World Stroke Day is observed on October 29, 2018 to draw attention to the serious nature and high rates of stroke, raise awareness of the prevention and treatment of the condition, and ensure better care and support for survivors. 80 million people in the world have had a stroke. 1 in 6 of us will suffer a stroke in our lifetime. Stroke is a leading cause of death around the world, responsible for more than six million deaths every year.
Warning Signs of Stroke
- Sudden numbness or weakness of the face, arm or leg, especially on one side of the body
- Sudden confusion, trouble speaking or understanding
- Sudden trouble seeing in one or both eyes
- Sudden trouble walking, dizziness, loss of balance or coordination
Learn How To Prevent A Stroke
- Know your personal risk factors: high blood pressure, diabetes, high blood cholesterol, atrial fibrillation and other heart conditions, pregnancy, use of birth control pills or hormone replacement therapy, tummy fat particularly when combined with high triglyceride levels.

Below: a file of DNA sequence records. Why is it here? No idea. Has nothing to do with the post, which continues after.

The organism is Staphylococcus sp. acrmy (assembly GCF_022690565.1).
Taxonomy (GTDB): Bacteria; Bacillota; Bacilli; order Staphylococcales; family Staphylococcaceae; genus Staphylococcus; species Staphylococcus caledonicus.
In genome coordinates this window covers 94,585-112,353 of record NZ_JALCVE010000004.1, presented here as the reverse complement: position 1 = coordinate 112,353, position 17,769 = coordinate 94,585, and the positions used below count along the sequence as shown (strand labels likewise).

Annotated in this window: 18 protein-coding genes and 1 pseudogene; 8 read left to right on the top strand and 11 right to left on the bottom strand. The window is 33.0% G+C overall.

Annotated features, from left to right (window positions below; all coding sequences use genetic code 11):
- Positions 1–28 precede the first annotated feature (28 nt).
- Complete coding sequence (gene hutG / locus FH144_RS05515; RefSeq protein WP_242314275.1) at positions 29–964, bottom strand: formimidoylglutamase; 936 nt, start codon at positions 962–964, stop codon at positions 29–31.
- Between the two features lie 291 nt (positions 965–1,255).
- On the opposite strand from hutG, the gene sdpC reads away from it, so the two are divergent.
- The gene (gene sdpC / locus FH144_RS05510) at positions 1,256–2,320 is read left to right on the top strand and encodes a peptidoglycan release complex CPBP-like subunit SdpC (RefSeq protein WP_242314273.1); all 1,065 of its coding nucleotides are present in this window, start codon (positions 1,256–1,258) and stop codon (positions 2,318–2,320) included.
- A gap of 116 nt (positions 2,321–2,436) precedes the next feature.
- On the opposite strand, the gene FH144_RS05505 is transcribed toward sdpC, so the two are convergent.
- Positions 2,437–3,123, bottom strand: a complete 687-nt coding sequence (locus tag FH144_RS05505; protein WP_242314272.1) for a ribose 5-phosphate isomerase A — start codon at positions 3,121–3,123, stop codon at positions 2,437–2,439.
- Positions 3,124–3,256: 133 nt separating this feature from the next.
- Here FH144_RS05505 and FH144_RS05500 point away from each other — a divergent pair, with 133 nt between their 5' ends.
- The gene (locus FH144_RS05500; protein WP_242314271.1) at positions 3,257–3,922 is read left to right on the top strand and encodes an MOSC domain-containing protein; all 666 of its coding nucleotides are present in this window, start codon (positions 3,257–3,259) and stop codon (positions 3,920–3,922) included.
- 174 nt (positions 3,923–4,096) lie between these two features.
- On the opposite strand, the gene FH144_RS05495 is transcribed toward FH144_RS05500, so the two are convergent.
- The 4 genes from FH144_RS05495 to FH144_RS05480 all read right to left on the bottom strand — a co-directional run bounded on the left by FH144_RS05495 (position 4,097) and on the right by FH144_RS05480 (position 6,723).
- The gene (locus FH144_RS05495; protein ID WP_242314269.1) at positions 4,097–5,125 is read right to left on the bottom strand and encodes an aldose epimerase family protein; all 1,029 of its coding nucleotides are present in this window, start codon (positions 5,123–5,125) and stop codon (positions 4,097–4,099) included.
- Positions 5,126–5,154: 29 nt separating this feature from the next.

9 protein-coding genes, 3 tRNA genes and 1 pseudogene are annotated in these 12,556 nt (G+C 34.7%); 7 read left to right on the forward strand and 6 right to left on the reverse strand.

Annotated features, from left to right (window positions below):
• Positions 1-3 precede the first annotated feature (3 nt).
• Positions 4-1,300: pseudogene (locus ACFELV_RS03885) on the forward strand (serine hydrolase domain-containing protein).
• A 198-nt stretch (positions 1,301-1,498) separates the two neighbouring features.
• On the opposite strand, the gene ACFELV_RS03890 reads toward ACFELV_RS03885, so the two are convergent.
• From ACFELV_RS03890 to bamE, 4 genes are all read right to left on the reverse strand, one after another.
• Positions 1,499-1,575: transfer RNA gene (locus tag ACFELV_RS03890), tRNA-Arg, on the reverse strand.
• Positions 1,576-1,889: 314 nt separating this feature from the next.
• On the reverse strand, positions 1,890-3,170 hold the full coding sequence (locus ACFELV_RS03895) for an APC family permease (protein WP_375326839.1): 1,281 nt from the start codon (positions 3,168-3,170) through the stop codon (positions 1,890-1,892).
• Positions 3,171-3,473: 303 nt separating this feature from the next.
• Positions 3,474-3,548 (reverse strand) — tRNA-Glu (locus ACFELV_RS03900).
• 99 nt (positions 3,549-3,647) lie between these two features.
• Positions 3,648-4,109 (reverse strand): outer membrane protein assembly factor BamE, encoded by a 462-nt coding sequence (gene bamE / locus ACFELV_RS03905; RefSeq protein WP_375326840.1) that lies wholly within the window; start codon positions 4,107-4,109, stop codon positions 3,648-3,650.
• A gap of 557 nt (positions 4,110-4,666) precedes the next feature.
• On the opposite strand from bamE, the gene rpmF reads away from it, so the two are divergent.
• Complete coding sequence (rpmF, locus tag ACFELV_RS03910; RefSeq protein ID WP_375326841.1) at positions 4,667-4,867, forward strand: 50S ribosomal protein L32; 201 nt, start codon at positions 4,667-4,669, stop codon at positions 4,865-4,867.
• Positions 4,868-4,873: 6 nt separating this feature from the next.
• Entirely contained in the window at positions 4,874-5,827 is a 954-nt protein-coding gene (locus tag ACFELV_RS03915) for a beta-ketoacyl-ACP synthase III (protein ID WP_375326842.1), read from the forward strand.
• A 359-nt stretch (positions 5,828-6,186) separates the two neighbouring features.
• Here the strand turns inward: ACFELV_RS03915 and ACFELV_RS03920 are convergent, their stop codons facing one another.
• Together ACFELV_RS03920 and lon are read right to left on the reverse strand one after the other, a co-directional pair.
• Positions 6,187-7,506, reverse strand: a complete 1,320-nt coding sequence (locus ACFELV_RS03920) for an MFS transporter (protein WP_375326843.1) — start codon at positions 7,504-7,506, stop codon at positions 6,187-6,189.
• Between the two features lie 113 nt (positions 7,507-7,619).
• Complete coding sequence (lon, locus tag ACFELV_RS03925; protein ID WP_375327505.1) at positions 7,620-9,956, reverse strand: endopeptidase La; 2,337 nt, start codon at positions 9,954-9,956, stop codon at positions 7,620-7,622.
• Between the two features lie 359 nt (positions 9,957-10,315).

- Be physically active and exercise regularly.
- Maintain a healthy diet high in fruits and vegetables and low in salt and keep blood pressure low.
- Limit alcohol consumption.
- Avoid cigarette smoke. If you smoke, seek help to stop now.
- Learn to recognize the warning signs of a stroke.
Health Risk For Women
Stroke is now emerging as a major health risk for women. Women are more likely to experience non-classical or vague symptoms, which often go unidentified, even by medical professionals. These include:
- Chest and/or Limb Pain
- Heart Palpitations
- Gasping or Inability to Catch a Breath
- Overall Feeling of Weakness
Women are also less likely to seek medical treatment promptly, even when the more obvious symptoms of a stroke are occurring. For this reason, they may not receive life-saving medication as quickly as men will. Women can cut the risk of stroke by more than half by adhering to a healthy diet and lifestyle.
You should never wait more than five minutes to dial 9-1-1 if you experience even one of the signs above. Remember, you could be having a stroke even if you’re not experiencing all of the symptoms. And remember to check the time. The responding emergency medical technician or ER nurse at the hospital will need to know when the first symptom occurred. Early recognition makes a big difference. When you know the signs of stroke, the life you save could be your own or someone else’s.
Learn to spot a stroke F.A.S.T. (Face drooping, Arm weakness, Speech difficulty, Time to call 911). Your life is in your hands!
Get involved at worldstrokecampaign.org or worldstrokeday.strokeassociation.org